Leveraging underutilised resources

As a landlocked country with a negative balance of trade, there must be a surplus of containers bringing in goods. In the United States, there is a movement to build cost-effective “tiny houses”, some of which qualify for the upper middle class and luxury markets as well as being highly efficient and low cost in design.

Editor,

As a landlocked country with a negative balance of trade, there must be a surplus of containers bringing in goods. In the United States, there is a movement to build cost-effective “tiny houses”, some of which qualify for the upper middle class and luxury markets as well as being highly efficient and low cost in design.

More architects and engineers, using computer-aided design (CAD) are combining these two ideas using shipping containers redesigned as homes which meet all building codes while addressing the aesthetic demands for the United States consumer marketplace.

Rwanda is in the process of developing an innovation hub. At the same time there are efforts underway to develop the ICT area. CAD is a critical application not just in the area of architectural design but in manufacturing, from electronics to food production, clothing and the emerging area of 3D fabrication from small parts to, possibly, drones for Rwanda’s new, emergent, delivery system.

As the Internet of Things (IoT) grows and manufacturing becomes more custom and produces locally tailoured goods, the idea of focusing on “coding” for computers and the idea of low cost, outsourced, manufacturing both start to diminish in importance.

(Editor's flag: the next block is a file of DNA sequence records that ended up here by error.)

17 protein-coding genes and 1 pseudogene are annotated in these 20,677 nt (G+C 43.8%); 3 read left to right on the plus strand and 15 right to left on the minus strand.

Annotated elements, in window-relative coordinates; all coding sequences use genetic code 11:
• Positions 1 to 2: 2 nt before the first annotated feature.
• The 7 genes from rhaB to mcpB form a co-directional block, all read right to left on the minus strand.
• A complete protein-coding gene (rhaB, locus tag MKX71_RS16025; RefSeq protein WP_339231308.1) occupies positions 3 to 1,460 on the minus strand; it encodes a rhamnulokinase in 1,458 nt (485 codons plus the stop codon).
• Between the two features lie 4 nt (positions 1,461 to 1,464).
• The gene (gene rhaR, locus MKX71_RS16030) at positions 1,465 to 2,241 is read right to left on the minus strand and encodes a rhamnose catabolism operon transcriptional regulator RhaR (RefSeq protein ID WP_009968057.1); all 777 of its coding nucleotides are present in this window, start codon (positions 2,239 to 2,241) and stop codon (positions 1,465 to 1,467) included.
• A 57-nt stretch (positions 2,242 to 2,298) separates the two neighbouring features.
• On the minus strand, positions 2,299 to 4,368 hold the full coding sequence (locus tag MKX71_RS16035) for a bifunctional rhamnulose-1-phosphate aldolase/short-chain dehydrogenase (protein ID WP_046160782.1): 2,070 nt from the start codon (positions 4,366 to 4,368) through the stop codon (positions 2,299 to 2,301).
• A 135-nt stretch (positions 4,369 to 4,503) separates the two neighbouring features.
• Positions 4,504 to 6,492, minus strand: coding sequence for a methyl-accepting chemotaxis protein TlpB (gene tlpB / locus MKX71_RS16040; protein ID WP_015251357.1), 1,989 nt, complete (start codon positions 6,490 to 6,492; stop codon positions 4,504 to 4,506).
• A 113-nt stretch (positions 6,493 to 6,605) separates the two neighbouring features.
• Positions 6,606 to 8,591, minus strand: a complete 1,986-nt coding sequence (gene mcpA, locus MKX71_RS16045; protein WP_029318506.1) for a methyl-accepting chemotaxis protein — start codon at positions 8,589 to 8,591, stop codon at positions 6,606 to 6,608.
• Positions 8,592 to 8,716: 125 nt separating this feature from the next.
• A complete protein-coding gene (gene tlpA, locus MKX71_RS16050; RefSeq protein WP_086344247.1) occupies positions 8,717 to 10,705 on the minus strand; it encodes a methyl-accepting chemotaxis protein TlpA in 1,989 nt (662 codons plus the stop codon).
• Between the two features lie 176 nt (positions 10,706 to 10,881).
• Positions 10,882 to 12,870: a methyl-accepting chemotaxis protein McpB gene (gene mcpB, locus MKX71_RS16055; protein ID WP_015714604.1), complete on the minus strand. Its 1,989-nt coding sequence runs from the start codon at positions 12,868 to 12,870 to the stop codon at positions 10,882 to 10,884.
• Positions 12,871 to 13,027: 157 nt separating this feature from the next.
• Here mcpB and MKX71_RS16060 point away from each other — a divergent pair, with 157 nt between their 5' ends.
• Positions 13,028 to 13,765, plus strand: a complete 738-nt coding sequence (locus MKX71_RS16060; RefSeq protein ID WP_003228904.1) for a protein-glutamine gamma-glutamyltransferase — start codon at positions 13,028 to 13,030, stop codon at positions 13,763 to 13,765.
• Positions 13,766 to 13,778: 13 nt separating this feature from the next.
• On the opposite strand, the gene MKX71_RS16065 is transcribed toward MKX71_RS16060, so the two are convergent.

The critical point here is that an idea as simple as the use of CAD to recycle underutilised resources, such as shipping containers, challenges not just imagination and innovation and conventional development models but also rules and regulations built into such areas as building codes that are calcified in the regulatory framework and create barriers to opportunities. These barriers are seen not just in Rwanda but also in other countries such as the United States.

As Rwanda pushes to innovate and encourage entrepreneurs, it needs to seek new ways to more efficiently allow its bureaucratic structures to also evolve at the same time.

It may be time for Rwanda to look at its legacy administrative framework, rules and regulations to see how that too needs to break through bureaucratic structures that may have to be less reactive and more forward looking at the same time that the country seeks to encourage innovation in its education and economic development programmes.

Dr. Tom Abeles

 

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